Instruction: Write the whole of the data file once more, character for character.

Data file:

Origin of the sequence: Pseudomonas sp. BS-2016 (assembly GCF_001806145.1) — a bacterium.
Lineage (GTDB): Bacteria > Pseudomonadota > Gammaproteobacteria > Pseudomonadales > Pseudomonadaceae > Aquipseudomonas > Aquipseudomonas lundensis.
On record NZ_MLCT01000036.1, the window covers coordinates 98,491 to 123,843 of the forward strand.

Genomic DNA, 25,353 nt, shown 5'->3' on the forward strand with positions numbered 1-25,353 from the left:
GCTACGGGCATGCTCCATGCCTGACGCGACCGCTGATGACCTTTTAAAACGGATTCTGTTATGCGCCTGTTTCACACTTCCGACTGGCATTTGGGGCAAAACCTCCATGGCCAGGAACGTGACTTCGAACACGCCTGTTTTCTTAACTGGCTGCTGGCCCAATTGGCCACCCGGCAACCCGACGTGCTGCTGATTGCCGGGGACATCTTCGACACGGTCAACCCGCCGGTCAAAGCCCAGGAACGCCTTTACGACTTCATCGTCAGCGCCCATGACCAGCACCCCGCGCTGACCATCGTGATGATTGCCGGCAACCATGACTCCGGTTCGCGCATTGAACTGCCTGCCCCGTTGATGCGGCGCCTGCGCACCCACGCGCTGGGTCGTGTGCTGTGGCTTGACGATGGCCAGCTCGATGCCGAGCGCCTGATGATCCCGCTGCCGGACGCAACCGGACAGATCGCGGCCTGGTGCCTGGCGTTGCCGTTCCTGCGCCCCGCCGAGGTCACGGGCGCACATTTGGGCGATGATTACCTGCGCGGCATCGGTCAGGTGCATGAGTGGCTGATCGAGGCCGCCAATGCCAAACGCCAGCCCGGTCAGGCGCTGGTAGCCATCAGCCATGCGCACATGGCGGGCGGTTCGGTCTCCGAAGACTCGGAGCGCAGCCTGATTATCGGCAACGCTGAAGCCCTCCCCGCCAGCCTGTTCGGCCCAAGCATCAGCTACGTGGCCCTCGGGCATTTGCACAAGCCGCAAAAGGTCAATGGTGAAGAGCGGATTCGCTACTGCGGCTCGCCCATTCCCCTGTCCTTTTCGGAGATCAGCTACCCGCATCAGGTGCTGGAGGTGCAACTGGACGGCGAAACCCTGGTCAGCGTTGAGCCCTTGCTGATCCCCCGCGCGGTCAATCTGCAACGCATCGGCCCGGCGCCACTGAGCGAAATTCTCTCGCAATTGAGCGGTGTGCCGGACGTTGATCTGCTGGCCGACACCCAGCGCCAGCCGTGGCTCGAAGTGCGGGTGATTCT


Origin of the sequence: Pseudomonas sp. BS-2016 (assembly GCF_001806145.1) — a bacterium.
Lineage (GTDB): Bacteria > Pseudomonadota > Gammaproteobacteria > Pseudomonadales > Pseudomonadaceae > Aquipseudomonas > Aquipseudomonas lundensis.
On record NZ_MLCT01000036.1, the window covers coordinates 98,491 to 123,843 of the forward strand.

Genomic DNA, 25,353 nt, shown 5'->3' on the forward strand with positions numbered 1-25,353 from the left:
GCTACGGGCATGCTCCATGCCTGACGCGACCGCTGATGACCTTTTAAAACGGATTCTGTTATGCGCCTGTTTCACACTTCCGACTGGCATTTGGGGCAAAACCTCCATGGCCAGGAACGTGACTTCGAACACGCCTGTTTTCTTAACTGGCTGCTGGCCCAATTGGCCACCCGGCAACCCGACGTGCTGCTGATTGCCGGGGACATCTTCGACACGGTCAACCCGCCGGTCAAAGCCCAGGAACGCCTTTACGACTTCATCGTCAGCGCCCATGACCAGCACCCCGCGCTGACCATCGTGATGATTGCCGGCAACCATGACTCCGGTTCGCGCATTGAACTGCCTGCCCCGTTGATGCGGCGCCTGCGCACCCACGCGCTGGGTCGTGTGCTGTGGCTTGACGATGGCCAGCTCGATGCCGAGCGCCTGATGATCCCGCTGCCGGACGCAACCGGACAGATCGCGGCCTGGTGCCTGGCGTTGCCGTTCCTGCGCCCCGCCGAGGTCACGGGCGCACATTTGGGCGATGATTACCTGCGCGGCATCGGTCAGGTGCATGAGTGGCTGATCGAGGCCGCCAATGCCAAACGCCAGCCCGGTCAGGCGCTGGTAGCCATCAGCCATGCGCACATGGCGGGCGGTTCGGTCTCCGAAGACTCGGAGCGCAGCCTGATTATCGGCAACGCTGAAGCCCTCCCCGCCAGCCTGTTCGGCCCAAGCATCAGCTACGTGGCCCTCGGGCATTTGCACAAGCCGCAAAAGGTCAATGGTGAAGAGCGGATTCGCTACTGCGGCTCGCCCATTCCCCTGTCCTTTTCGGAGATCAGCTACCCGCATCAGGTGCTGGAGGTGCAACTGGACGGCGAAACCCTGGTCAGCGTTGAGCCCTTGCTGATCCCCCGCGCGGTCAATCTGCAACGCATCGGCCCGGCGCCACTGAGCGAAATTCTCTCGCAATTGAGCGGTGTGCCGGACGTTGATCTGCTGGCCGACACCCAGCGCCAGCCGTGGCTCGAAGTGCGGGTGATTCT